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Letter
Severe combined immunodeficiency: newborn screening and the BCG vaccination
  1. Andrew R Gennery1,2,
  2. Austen Worth3
  1. 1 Translational and Clinical Research Institute, Newcastle University, Newcastle upon Tyne, UK
  2. 2 Paediatric Immunology + HSCT, Great North Children's Hospital, Newcastle upon Tyne, UK
  3. 3 Dept of Immunology and Gene Therapy, Great Ormond Street Hospital for Children, London, UK
  1. Correspondence to Professor Andrew R Gennery, Translational and Clinical Research Institute, Newcastle University, Newcastle upon Tyne NE1 7RU, UK; andrew.gennery{at}ncl.ac.uk

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Severe combined immunodeficiency (SCID) presents in infancy and, if untreated, is fatal by 12–18 months. Infants appear healthy at birth, but develop persistent infection, progressive pneumonitis and malabsorption-induced growth failure, due to enteric viral infection, often with persistent vaccine-strain rotavirus. Live vaccines are contraindicated, although most eligible infants receive BCG and rotavirus vaccine before receiving a SCID diagnosis. For most patients, haematopoietic cell transplantation (HCT) is the treatment of choice and curative. However, HCT mortality is significantly increased when infection or organ damage is present. In infection-free infants, survival1 and neurodevelopmental outcome2 are significantly better.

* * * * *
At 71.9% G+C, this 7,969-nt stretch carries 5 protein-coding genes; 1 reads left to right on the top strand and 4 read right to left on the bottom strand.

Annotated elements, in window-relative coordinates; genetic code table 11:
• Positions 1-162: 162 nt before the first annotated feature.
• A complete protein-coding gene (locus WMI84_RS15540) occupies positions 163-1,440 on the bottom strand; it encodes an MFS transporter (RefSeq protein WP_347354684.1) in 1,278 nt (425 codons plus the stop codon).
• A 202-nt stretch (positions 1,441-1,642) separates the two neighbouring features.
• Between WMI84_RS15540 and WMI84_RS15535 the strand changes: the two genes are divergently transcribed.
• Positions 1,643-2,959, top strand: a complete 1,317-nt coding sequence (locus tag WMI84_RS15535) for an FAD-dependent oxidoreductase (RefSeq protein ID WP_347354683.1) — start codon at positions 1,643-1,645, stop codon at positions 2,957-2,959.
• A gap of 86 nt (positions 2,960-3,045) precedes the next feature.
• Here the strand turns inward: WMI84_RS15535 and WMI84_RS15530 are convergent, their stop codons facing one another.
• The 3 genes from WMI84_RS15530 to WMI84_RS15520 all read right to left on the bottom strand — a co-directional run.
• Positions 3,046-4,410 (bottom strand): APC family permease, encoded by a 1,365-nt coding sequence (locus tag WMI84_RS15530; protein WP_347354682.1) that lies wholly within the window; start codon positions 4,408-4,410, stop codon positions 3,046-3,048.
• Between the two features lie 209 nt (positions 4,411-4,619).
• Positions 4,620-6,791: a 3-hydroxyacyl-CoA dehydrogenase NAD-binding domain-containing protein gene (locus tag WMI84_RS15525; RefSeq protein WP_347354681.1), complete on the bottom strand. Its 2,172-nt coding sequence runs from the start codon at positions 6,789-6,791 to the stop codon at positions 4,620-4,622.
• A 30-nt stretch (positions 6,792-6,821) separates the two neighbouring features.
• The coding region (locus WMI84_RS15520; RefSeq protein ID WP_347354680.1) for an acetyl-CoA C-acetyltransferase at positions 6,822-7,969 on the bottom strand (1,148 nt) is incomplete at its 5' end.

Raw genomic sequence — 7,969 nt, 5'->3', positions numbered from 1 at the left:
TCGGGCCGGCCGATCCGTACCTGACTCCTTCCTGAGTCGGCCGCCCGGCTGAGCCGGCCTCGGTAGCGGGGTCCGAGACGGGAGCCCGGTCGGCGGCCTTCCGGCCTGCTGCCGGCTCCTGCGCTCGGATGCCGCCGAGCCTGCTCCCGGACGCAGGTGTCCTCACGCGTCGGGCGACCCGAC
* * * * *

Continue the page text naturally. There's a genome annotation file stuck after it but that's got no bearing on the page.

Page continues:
T-Lymphocyte receptor excision circles (TRECs), markers for naive T-lymphocyte development and absent in infants with SCID, can be measured on the 5-day …

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Footnotes

  • Contributors Both authors equally conceived and wrote the letter and agree on the final version.

  • Funding The authors have not declared a specific grant for this research from any funding agency in the public, commercial or not-for-profit sectors.

  • Competing interests None declared.

  • Provenance and peer review Not commissioned; internally peer reviewed.